ACE2 Shedding and Furin Abundance in Target Organs may Influence the Efficiency of SARS-CoV-2 Entry
Yuanchen Ma1, #, Yinong Huang1, 2, #, Tao Wang1, Andy Peng Xiang1, Weijun Huang1, *
Identifiers and Pagination:Year: 2021
First Page: 1
Last Page: 12
Publisher Id: TOBIOIJ-14-1
Article History:Received Date: 29/8/2020
Revision Received Date: 11/1/2021
Acceptance Date: 13/1/2021
Electronic publication date: 22/03/2021
Collection year: 2021
open-access license: This is an open access article distributed under the terms of the Creative Commons Attribution 4.0 International Public License (CC-BY 4.0), a copy of which is available at: https://creativecommons.org/licenses/by/4.0/legalcode. This license permits unrestricted use, distribution, and reproduction in any medium, provided the original author and source are credited.
Severe acute respiratory syndrome coronavirus 2 (SARS-CoV-2) is a lineage B coronavirus, causing the worldwide outbreak of Corona Virus Disease 2019 (COVID-19). Despite genetically closed to SARS-CoV, SARS-CoV-2 seems to possess enhanced infectivity and subtle different clinical features, which may hamper the early screening of suspected patients as well as the control of virus transmission. Unfortunately, there are few tools to predict the potential target organ damage and possible clinical manifestations caused by such novel coronavirus.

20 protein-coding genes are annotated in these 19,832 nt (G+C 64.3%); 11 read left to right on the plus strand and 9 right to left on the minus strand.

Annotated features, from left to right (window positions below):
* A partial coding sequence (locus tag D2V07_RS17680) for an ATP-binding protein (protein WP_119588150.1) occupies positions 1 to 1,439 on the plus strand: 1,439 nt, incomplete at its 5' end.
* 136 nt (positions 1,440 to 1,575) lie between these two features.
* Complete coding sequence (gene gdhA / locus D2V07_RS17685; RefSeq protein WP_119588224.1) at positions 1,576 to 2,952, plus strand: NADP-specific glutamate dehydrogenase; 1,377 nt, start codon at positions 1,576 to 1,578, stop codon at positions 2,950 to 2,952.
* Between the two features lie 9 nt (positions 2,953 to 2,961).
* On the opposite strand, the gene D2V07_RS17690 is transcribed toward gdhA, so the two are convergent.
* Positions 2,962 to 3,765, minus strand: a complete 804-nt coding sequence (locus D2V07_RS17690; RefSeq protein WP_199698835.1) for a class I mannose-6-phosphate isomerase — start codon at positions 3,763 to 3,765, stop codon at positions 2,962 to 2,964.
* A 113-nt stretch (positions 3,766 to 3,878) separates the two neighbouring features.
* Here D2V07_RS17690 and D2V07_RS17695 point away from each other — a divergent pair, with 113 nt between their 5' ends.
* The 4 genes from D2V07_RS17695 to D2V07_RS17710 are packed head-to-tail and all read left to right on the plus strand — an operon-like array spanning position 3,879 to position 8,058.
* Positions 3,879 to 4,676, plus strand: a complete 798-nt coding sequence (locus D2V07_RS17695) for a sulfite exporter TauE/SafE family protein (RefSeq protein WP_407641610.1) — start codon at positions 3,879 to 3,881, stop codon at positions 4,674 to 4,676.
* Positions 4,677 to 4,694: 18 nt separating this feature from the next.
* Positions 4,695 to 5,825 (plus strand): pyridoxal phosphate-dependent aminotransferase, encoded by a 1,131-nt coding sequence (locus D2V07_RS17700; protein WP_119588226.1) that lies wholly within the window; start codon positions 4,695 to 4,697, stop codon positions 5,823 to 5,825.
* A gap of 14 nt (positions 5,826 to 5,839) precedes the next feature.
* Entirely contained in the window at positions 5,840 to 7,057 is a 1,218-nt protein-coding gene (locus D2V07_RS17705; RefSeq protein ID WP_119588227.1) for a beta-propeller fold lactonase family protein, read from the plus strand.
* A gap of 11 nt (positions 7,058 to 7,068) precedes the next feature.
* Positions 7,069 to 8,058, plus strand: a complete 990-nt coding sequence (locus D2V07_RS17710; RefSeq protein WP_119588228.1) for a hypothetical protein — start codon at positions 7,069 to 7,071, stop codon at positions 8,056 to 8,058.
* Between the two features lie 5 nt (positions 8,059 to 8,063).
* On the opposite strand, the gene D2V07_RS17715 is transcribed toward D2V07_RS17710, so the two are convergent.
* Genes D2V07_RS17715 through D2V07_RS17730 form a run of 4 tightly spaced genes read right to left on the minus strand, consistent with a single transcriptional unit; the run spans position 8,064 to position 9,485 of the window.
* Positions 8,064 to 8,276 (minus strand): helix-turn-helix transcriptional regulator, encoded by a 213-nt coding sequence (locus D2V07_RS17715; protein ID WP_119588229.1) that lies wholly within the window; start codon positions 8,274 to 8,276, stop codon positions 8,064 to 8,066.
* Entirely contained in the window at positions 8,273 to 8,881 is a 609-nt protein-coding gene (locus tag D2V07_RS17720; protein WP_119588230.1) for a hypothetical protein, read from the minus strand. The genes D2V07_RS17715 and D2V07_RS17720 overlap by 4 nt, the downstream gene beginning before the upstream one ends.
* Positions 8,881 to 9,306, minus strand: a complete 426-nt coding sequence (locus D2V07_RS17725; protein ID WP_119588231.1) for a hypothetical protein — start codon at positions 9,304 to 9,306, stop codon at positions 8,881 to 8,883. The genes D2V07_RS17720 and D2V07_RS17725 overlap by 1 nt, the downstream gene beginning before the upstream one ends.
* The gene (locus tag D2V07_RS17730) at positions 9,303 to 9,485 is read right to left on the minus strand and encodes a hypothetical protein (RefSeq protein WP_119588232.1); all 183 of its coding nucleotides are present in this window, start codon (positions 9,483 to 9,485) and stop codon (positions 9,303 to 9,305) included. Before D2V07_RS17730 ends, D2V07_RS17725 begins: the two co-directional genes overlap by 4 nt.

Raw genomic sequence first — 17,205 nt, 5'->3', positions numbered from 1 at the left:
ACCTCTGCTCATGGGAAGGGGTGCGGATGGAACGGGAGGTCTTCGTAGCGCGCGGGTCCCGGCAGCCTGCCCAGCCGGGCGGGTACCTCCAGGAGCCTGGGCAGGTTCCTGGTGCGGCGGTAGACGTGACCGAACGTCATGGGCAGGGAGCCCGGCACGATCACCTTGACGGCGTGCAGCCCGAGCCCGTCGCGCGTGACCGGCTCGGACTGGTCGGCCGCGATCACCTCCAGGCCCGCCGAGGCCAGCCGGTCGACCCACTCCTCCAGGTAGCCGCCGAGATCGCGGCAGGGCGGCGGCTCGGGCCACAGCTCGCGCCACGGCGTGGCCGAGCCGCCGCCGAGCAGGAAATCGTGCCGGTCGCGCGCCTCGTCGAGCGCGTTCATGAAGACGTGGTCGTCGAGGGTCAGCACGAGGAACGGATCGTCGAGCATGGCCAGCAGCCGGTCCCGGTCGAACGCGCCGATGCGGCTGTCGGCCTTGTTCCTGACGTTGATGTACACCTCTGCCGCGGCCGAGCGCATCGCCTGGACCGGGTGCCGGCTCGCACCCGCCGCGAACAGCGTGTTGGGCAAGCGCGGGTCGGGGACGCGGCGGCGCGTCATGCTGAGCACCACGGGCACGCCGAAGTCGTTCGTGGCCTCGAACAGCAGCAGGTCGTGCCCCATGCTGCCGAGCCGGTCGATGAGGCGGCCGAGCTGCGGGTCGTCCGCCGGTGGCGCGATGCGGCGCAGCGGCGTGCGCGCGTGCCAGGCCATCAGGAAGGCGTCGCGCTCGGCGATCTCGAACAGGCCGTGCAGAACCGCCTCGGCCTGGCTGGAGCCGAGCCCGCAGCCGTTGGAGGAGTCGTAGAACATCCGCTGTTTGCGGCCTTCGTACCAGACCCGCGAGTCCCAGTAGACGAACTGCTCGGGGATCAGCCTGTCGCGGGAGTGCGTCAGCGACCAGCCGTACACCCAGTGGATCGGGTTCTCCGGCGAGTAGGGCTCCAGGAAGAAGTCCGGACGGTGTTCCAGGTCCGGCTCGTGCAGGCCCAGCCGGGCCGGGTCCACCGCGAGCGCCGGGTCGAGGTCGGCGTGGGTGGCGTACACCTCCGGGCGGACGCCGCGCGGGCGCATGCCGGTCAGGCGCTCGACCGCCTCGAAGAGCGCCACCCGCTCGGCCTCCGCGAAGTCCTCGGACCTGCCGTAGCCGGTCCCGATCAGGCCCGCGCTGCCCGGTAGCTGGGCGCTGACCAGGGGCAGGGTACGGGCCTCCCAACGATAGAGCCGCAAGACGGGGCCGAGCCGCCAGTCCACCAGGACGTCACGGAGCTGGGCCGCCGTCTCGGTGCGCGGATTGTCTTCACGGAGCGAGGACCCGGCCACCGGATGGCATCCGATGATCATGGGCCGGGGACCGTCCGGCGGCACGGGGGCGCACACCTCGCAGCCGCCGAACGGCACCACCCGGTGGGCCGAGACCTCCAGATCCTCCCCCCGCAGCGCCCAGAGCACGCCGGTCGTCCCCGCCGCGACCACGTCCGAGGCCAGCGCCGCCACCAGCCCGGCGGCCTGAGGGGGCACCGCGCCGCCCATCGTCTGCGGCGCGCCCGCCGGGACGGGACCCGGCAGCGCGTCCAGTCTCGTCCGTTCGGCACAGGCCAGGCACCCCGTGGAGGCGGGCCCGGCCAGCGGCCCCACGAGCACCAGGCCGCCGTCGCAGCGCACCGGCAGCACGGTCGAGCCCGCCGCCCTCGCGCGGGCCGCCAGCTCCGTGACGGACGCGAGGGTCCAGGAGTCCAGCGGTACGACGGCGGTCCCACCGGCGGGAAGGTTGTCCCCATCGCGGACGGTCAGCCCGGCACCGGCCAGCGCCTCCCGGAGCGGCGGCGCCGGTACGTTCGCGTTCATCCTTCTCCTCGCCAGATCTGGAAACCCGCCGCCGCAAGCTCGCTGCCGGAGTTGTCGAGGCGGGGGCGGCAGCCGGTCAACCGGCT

To solve this problem, we use the online single-cell sequence datasets to analyze the expression of the major receptor in host cells that mediates the virus entry, including angiotensin converting enzyme 2 (ACE2), and its co-expressed membrane endopeptidases.
The results indicated the differential expression of ADAM10 and ADAM17 might contribute to the ACE2 shedding and affect the membrane ACE2 abundance. We further confirm a putative furin-cleavage site reported recently in the spike protein of SARS-CoV-2, which may facilitate the virus-cell fusion. Based on these findings, we develop an approach that comprehensively analyzed the virus receptor expression, ACE2 shedding, membrane fusion activity, virus uptake and virus replication to evaluate the infectivity of SARS-CoV-2 to different human organs.
Our results indicate that, in addition to airway epithelia, cardiac tissue and enteric canals are susceptible to SARS-CoV-2 as well.